I never saw the whale sharks. Of course, I knew that Yu-Chan had passed away five years ago, but it was disconcerting that Kai-kun was on vacation in Koichi. The guide explained to me that life in the tank is stressful so our fish need some R&R. But we have a lot sardines:
second largest, has three whale sharks (above), and the Georgia Aquarium (left), the largest, has four. But two have already succumbed in Georgia, so there is a suspicion that whale sharks cannot be kept in captivity. Five are on display at the Yantai Aquarium (below) in China. There is also some concern about the ethics of keeping such large creatures in a tank. Aquaria emphasize the research they are doing, not unlike the Japanese whalers. Perhaps a real world aquarium can be considered for the Pacific International Ocean Station.
Oh, I also saw, for the first time ever, a two foot snake, sort of brown with some green, that slinked into a the wall of the Osaka Castle when it observed my interest. The bus stops are very informational:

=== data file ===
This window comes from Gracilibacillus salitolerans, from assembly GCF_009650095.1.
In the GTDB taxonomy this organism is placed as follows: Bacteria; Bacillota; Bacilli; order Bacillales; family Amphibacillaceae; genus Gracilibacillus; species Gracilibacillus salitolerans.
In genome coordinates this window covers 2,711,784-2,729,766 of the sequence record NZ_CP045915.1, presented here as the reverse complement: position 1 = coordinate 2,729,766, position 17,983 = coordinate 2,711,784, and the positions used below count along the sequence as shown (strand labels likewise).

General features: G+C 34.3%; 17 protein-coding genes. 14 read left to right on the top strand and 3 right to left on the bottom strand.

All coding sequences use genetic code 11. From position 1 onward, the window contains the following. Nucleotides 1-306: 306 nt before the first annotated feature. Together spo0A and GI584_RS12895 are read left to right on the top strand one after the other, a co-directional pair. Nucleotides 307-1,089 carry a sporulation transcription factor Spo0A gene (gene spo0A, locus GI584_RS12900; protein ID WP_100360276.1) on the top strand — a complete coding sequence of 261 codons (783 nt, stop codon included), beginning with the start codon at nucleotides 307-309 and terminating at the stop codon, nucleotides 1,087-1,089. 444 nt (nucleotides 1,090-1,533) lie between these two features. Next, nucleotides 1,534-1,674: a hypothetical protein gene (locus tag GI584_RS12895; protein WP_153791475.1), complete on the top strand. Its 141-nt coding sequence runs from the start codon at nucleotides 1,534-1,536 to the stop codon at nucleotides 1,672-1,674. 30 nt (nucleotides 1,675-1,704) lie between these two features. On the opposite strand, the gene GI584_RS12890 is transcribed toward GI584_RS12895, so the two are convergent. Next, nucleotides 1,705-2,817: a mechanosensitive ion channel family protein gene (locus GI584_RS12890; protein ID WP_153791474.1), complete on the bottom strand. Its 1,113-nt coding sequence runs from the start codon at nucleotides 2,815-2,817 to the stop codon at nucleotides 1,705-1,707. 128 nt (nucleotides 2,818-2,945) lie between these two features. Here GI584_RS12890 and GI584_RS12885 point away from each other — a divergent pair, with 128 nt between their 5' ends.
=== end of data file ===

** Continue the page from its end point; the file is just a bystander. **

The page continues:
Finally, I've come to a conclusion that the St Regis Osaka is now my favorite hotel in the world. Why? The service, the fact that it sits on a major subway stop (Honmachi), a mile long shopping promenade begins next to this property, they provide nearly $40 of free liquor daily from the room bar, the free breakfast is outstanding, the TV/sound system is fabulous, the view mesmerizing, a walk-in closet, pieces of art scattered throughout and room, and the bath has a panoramic view of Osaka:
Note the bath pillow to the right (which I took home in my previous stay here), and you can't see the TV set above the faucet. I also paid one-tenth the Pierre Gagnaire lunch by bringing back to my room the following:
An Osaka Dojima beer, Hibiki 17-year Suntory scotch (a full bottle costs around $100, but the hotel provides two of these smaller ones free everyday) and a Niigata sake.
Next, Busan and the Yeosu Ocean Expo.